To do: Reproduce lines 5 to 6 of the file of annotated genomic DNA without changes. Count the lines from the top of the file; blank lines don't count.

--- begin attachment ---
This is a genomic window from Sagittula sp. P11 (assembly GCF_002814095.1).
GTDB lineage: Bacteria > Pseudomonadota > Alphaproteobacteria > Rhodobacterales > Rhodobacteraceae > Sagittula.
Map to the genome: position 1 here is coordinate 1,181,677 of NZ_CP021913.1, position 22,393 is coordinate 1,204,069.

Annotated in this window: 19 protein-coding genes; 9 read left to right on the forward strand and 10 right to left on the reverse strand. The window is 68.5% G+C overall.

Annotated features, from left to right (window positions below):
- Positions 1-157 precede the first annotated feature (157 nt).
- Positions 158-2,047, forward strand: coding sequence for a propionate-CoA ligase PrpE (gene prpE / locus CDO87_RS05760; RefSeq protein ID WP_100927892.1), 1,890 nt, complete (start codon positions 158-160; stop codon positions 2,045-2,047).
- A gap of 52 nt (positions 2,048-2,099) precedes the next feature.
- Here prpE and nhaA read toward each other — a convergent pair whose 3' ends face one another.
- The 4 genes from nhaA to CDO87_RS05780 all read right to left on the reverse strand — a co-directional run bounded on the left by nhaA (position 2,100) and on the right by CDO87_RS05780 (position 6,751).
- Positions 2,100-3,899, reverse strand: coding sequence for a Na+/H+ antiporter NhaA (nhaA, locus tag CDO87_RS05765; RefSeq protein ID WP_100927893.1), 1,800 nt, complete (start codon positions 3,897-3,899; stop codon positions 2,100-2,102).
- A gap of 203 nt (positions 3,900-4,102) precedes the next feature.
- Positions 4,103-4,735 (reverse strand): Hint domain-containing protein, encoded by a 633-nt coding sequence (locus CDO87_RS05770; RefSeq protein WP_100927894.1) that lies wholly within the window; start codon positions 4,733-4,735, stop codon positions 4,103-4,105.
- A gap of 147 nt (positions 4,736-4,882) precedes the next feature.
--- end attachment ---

Annotated features, from left to right (window positions below):
- Positions 1-157 precede the first annotated feature (157 nt).